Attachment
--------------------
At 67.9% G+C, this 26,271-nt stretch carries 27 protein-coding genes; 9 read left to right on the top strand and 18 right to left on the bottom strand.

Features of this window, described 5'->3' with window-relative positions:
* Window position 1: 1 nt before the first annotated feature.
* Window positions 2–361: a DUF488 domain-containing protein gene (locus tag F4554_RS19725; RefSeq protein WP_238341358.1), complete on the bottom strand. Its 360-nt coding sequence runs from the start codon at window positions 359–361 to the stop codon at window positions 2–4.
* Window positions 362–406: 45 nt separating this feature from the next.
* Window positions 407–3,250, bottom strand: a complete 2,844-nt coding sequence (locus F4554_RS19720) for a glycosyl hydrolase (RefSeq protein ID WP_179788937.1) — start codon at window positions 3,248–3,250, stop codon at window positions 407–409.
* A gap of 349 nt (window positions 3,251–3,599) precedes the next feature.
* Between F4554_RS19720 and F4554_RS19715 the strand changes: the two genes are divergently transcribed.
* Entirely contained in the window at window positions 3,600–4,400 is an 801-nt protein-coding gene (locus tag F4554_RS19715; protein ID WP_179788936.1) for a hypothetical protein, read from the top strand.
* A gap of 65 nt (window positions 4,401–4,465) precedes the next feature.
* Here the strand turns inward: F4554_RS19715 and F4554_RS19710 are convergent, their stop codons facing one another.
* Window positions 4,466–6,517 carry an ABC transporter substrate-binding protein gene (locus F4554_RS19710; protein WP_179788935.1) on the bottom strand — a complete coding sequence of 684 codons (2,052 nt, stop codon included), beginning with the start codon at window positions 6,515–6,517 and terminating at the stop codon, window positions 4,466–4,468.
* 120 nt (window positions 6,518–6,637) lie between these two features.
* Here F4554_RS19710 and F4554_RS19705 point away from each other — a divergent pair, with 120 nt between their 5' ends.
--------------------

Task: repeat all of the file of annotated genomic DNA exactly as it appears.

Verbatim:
At 67.9% G+C, this 26,271-nt stretch carries 27 protein-coding genes; 9 read left to right on the top strand and 18 right to left on the bottom strand.

Features of this window, described 5'->3' with window-relative positions:
* Window position 1: 1 nt before the first annotated feature.
* Window positions 2–361: a DUF488 domain-containing protein gene (locus tag F4554_RS19725; RefSeq protein WP_238341358.1), complete on the bottom strand. Its 360-nt coding sequence runs from the start codon at window positions 359–361 to the stop codon at window positions 2–4.
* Window positions 362–406: 45 nt separating this feature from the next.
* Window positions 407–3,250, bottom strand: a complete 2,844-nt coding sequence (locus F4554_RS19720) for a glycosyl hydrolase (RefSeq protein ID WP_179788937.1) — start codon at window positions 3,248–3,250, stop codon at window positions 407–409.
* A gap of 349 nt (window positions 3,251–3,599) precedes the next feature.
* Between F4554_RS19720 and F4554_RS19715 the strand changes: the two genes are divergently transcribed.
* Entirely contained in the window at window positions 3,600–4,400 is an 801-nt protein-coding gene (locus tag F4554_RS19715; protein ID WP_179788936.1) for a hypothetical protein, read from the top strand.
* A gap of 65 nt (window positions 4,401–4,465) precedes the next feature.
* Here the strand turns inward: F4554_RS19715 and F4554_RS19710 are convergent, their stop codons facing one another.
* Window positions 4,466–6,517 carry an ABC transporter substrate-binding protein gene (locus F4554_RS19710; protein WP_179788935.1) on the bottom strand — a complete coding sequence of 684 codons (2,052 nt, stop codon included), beginning with the start codon at window positions 6,515–6,517 and terminating at the stop codon, window positions 4,466–4,468.
* 120 nt (window positions 6,518–6,637) lie between these two features.
* Here F4554_RS19710 and F4554_RS19705 point away from each other — a divergent pair, with 120 nt between their 5' ends.